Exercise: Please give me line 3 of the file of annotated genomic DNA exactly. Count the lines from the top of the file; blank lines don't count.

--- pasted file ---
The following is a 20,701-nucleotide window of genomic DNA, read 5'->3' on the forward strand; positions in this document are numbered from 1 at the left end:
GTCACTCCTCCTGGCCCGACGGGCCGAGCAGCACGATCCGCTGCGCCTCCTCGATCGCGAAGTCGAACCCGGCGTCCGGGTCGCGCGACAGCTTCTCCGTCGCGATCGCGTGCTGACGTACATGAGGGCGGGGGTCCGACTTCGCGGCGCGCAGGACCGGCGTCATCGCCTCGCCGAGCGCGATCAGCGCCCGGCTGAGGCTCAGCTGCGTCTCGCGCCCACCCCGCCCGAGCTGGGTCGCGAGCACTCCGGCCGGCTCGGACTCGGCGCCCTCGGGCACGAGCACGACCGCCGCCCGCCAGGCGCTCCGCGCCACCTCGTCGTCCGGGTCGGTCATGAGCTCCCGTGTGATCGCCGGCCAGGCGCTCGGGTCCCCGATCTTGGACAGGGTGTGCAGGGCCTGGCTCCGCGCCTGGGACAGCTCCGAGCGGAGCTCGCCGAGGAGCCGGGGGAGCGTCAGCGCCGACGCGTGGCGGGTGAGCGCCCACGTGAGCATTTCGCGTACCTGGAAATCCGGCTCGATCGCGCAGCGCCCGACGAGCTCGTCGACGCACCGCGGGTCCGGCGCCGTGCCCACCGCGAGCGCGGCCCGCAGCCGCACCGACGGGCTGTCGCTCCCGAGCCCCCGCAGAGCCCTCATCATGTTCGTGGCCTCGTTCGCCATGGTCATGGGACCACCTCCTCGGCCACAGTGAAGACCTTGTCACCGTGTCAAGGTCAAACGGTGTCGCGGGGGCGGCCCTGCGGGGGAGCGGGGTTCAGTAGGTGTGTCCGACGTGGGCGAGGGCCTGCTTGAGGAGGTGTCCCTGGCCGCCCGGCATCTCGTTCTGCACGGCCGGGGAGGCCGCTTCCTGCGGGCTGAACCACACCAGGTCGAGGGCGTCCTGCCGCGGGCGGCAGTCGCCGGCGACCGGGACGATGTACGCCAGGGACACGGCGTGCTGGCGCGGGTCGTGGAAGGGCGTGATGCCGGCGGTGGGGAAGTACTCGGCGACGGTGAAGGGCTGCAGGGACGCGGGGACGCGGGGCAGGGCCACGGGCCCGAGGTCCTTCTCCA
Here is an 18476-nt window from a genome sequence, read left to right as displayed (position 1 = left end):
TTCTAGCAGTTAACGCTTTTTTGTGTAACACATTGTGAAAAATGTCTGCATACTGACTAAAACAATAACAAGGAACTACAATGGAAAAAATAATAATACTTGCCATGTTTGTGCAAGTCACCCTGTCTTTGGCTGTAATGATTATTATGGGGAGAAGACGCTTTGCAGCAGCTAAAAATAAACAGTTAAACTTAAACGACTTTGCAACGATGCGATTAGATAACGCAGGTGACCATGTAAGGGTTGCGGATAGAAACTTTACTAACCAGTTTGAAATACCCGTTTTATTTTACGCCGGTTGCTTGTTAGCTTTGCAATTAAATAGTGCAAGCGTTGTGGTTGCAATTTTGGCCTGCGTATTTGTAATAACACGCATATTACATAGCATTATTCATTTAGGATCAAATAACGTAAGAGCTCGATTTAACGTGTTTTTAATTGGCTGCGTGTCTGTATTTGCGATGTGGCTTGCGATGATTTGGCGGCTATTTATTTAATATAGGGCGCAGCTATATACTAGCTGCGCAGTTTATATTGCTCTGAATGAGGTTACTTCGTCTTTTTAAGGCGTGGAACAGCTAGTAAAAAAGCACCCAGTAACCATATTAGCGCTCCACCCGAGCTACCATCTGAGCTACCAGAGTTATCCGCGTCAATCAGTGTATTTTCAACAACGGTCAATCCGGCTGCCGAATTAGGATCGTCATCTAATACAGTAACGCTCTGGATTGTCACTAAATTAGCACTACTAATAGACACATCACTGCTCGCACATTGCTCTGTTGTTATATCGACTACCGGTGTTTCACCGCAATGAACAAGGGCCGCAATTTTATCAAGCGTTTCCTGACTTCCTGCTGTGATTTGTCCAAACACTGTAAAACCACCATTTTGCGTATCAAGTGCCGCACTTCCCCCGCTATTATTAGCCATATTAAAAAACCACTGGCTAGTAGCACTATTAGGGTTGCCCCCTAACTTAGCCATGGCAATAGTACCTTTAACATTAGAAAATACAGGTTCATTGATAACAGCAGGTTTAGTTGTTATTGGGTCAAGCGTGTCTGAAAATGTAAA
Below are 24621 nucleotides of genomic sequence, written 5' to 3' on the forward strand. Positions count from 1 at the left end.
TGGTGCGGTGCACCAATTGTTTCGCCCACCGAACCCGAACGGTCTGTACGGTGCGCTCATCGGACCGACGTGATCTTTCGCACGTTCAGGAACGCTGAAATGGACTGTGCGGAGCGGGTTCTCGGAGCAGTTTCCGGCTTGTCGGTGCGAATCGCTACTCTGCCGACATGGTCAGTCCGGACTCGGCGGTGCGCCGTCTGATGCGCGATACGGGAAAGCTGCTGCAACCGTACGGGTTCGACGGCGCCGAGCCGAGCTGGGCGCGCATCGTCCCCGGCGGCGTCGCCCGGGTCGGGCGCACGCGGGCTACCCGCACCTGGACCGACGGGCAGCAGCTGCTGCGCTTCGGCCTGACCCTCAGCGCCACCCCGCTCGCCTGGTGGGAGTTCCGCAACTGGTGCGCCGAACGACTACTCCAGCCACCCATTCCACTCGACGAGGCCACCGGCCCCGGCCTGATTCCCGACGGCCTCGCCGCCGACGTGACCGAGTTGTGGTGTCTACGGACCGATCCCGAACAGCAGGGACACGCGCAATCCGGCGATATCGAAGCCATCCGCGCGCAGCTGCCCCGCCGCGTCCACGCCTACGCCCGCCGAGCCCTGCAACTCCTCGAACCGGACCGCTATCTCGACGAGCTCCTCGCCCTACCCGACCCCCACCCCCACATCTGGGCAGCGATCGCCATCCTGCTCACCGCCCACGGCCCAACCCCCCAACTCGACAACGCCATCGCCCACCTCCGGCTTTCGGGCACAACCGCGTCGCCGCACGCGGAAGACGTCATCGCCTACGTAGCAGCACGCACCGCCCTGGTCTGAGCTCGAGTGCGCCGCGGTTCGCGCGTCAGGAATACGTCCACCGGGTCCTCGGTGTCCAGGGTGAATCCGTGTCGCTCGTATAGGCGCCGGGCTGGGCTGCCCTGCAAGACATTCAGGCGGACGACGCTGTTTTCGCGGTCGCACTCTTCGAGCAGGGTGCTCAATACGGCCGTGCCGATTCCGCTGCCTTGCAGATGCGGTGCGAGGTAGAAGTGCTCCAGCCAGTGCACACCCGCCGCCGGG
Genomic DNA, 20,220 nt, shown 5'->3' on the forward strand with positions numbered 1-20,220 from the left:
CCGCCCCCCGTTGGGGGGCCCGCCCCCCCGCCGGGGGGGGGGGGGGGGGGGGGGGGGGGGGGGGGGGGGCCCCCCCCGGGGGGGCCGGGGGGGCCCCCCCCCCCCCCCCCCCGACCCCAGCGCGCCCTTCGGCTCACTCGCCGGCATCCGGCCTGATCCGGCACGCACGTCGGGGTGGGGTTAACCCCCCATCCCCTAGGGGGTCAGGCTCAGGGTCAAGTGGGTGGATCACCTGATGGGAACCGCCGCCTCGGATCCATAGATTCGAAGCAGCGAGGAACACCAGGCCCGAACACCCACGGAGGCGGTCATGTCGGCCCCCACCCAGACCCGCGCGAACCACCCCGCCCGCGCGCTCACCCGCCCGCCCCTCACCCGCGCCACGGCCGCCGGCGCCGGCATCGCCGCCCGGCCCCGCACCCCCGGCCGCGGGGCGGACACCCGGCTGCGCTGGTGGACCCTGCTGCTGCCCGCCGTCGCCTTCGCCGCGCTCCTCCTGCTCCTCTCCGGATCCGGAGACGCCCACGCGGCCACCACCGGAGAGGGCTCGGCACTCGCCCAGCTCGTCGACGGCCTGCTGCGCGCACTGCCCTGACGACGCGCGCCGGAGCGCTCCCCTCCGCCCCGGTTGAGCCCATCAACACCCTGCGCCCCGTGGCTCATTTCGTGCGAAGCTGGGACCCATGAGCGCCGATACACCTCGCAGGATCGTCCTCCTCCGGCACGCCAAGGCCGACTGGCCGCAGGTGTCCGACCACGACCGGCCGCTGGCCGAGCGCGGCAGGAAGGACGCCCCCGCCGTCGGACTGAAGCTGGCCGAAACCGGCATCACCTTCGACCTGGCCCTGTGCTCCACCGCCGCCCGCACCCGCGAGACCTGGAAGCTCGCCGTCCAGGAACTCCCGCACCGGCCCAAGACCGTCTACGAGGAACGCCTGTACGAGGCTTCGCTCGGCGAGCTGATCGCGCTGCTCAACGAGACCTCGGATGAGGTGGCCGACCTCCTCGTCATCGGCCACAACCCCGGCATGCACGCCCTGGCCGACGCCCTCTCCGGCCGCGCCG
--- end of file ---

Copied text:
Here is an 18476-nt window from a genome sequence, read left to right as displayed (position 1 = left end):